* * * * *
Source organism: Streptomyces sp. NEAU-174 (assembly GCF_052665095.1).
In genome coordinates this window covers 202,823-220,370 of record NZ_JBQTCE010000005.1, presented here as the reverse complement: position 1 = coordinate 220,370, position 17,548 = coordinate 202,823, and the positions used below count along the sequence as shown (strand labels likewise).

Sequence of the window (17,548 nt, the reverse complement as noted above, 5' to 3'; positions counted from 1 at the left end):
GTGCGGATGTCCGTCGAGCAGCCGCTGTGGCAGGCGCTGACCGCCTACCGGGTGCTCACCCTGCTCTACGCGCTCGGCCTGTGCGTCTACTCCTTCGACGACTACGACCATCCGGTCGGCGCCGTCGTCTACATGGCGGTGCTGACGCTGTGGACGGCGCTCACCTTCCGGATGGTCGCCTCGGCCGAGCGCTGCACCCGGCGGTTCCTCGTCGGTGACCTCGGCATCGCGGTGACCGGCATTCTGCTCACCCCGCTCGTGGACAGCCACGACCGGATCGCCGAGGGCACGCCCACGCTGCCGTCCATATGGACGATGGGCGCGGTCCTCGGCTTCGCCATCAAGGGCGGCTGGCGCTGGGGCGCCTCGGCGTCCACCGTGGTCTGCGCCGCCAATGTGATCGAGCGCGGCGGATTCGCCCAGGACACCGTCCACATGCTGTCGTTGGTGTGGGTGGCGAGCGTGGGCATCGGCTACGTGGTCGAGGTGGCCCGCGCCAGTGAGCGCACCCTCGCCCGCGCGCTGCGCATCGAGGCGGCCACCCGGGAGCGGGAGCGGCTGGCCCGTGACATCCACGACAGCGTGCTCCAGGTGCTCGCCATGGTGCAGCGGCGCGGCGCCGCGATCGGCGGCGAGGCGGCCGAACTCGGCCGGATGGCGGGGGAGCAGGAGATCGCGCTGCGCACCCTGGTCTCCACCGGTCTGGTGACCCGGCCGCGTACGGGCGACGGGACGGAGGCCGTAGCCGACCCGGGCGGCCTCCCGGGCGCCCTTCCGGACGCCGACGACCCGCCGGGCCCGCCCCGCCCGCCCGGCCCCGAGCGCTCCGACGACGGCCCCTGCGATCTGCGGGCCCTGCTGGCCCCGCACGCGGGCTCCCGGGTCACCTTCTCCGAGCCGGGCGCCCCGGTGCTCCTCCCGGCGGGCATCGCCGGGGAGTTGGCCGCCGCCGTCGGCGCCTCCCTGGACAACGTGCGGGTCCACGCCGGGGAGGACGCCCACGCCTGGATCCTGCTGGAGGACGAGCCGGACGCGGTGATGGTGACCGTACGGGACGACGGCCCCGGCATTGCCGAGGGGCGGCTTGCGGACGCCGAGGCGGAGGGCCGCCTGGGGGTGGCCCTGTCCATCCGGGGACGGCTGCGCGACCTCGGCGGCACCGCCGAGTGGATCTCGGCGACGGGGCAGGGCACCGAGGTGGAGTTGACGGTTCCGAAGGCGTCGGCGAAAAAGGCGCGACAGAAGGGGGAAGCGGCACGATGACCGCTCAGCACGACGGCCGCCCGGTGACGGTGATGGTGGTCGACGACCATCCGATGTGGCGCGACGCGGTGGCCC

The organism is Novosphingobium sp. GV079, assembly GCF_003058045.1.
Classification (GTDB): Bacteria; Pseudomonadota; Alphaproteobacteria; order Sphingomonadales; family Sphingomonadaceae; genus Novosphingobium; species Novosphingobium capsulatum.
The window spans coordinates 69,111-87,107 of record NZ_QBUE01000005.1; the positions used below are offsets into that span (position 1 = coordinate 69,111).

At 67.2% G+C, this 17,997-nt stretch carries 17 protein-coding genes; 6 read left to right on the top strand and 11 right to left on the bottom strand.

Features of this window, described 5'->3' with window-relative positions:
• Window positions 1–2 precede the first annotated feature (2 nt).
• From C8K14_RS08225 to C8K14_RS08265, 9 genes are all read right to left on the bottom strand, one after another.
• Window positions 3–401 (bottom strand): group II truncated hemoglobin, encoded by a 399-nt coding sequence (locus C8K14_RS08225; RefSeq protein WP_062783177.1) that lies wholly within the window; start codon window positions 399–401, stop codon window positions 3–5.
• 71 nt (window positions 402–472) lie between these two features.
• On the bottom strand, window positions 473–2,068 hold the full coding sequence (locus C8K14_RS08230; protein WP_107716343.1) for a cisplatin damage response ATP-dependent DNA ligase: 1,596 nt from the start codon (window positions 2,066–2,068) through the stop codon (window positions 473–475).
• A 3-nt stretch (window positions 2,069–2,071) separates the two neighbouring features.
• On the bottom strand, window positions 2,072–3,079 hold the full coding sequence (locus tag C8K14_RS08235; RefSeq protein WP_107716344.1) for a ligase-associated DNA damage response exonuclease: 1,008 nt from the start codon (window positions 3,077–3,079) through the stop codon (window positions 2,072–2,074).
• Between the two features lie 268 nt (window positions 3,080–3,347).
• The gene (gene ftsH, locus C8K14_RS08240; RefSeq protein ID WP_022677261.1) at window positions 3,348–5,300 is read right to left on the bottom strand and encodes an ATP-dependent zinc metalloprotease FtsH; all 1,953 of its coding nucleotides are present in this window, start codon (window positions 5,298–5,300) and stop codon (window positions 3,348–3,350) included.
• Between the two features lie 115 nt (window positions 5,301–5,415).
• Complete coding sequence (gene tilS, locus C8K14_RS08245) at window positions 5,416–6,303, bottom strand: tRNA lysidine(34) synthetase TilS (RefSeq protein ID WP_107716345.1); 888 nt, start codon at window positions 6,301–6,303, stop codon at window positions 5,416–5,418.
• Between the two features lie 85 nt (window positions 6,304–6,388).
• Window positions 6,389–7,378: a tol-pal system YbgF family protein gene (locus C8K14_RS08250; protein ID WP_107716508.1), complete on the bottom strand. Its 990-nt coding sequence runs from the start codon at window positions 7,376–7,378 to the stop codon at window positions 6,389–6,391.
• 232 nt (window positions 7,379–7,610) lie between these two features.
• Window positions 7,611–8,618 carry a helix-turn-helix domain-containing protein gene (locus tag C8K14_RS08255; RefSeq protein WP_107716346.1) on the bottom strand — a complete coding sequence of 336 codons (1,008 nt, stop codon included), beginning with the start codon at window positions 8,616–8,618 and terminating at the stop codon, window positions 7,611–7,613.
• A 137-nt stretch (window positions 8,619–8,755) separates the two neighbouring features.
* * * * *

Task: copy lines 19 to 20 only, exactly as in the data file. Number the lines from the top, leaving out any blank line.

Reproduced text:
• Between the two features lie 115 nt (window positions 5,301–5,415).
• Complete coding sequence (gene tilS, locus C8K14_RS08245) at window positions 5,416–6,303, bottom strand: tRNA lysidine(34) synthetase TilS (RefSeq protein ID WP_107716345.1); 888 nt, start codon at window positions 6,301–6,303, stop codon at window positions 5,416–5,418.